The perks of spending some alone time
As antagonistic and cynical as this whole piece may have sounded, there are some actual advantages to going alone. First and foremost, freedom and flexibility. Have you ever been in a situation where it’s virtually impossible to work around each other’s schedules? As everyone leads a different life, it can be extremely frustrating, disheartening, and vexing, especially if you look forward to the event. Therefore, going alone allows you to do whatever, whenever and wherever you want, without the extra worry of strenuous planning. Hakuna Matata all the way!
I don’t have to prove anything or seek validation or confirmation from anyone – I can fully savor the joy of solitude.
Moreover, as previously mentioned, doing things alone provides me with clarity and freedom from other opinions, where I get to formulate my thoughts before being exposed to different viewpoints. Parkison notes that it’s a pleasure to “assess it in one’s own head, in solitude – turning it over in the mind, forming an opinion untainted by conversation.” It is honestly an exhilarating and refreshing experience, where I can have all sorts of reactions – whether I hate or love something, it is what it is, and no one can change my mind. And although I’m alone, I’m not really alone: I’m “an island of solitude” that is always surrounded by strangers who share similar interests at that particular moment. I don’t have to prove anything or seek validation or confirmation from anyone – I can fully savor the joy of solitude.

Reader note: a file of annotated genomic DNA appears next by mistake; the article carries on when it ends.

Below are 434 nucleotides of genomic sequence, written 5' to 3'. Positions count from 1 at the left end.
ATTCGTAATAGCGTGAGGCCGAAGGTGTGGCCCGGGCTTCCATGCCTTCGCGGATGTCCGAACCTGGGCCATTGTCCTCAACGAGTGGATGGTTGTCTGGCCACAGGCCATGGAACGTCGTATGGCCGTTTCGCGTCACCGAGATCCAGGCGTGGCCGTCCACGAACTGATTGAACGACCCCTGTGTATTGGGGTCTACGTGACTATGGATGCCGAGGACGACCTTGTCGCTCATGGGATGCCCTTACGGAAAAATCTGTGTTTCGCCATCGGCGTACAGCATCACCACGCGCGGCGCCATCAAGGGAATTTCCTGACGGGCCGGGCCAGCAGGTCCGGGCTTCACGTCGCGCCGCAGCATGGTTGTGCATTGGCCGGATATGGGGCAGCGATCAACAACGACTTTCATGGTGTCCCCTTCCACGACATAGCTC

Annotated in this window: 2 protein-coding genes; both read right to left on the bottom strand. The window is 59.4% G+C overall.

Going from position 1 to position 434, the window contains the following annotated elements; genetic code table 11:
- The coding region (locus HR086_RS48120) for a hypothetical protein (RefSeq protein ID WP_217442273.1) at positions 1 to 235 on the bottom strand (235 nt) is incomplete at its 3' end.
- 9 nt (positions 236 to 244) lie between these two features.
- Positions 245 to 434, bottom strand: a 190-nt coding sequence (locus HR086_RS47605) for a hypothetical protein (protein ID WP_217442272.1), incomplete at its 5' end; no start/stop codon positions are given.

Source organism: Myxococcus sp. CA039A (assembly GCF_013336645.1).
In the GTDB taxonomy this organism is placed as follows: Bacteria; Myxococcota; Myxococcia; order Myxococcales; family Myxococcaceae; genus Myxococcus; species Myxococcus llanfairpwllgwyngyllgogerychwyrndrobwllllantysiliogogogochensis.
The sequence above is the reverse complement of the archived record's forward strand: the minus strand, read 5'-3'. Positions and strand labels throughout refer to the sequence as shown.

Time to Rethink